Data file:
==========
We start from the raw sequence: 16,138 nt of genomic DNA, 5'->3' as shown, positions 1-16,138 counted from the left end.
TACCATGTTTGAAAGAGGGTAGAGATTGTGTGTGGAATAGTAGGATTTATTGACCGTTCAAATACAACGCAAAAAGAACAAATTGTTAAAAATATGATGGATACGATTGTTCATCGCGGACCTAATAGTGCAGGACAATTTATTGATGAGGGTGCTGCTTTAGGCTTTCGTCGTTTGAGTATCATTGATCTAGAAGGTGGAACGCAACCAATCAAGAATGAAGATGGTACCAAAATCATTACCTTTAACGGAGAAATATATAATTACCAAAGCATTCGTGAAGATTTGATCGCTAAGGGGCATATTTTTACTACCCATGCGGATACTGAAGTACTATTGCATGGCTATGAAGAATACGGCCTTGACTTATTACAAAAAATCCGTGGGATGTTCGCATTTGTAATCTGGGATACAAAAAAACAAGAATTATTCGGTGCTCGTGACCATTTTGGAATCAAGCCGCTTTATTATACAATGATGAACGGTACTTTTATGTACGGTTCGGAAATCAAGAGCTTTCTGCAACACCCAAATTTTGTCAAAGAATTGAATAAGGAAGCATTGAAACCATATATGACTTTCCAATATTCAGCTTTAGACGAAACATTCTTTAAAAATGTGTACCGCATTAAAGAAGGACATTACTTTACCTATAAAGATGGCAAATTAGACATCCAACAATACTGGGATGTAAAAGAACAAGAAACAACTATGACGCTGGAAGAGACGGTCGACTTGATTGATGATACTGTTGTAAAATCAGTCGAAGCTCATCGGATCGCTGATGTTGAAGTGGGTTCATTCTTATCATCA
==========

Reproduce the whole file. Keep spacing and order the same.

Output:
We start from the raw sequence: 16,138 nt of genomic DNA, 5'->3' as shown, positions 1-16,138 counted from the left end.
TACCATGTTTGAAAGAGGGTAGAGATTGTGTGTGGAATAGTAGGATTTATTGACCGTTCAAATACAACGCAAAAAGAACAAATTGTTAAAAATATGATGGATACGATTGTTCATCGCGGACCTAATAGTGCAGGACAATTTATTGATGAGGGTGCTGCTTTAGGCTTTCGTCGTTTGAGTATCATTGATCTAGAAGGTGGAACGCAACCAATCAAGAATGAAGATGGTACCAAAATCATTACCTTTAACGGAGAAATATATAATTACCAAAGCATTCGTGAAGATTTGATCGCTAAGGGGCATATTTTTACTACCCATGCGGATACTGAAGTACTATTGCATGGCTATGAAGAATACGGCCTTGACTTATTACAAAAAATCCGTGGGATGTTCGCATTTGTAATCTGGGATACAAAAAAACAAGAATTATTCGGTGCTCGTGACCATTTTGGAATCAAGCCGCTTTATTATACAATGATGAACGGTACTTTTATGTACGGTTCGGAAATCAAGAGCTTTCTGCAACACCCAAATTTTGTCAAAGAATTGAATAAGGAAGCATTGAAACCATATATGACTTTCCAATATTCAGCTTTAGACGAAACATTCTTTAAAAATGTGTACCGCATTAAAGAAGGACATTACTTTACCTATAAAGATGGCAAATTAGACATCCAACAATACTGGGATGTAAAAGAACAAGAAACAACTATGACGCTGGAAGAGACGGTCGACTTGATTGATGATACTGTTGTAAAATCAGTCGAAGCTCATCGGATCGCTGATGTTGAAGTGGGTTCATTCTTATCATCA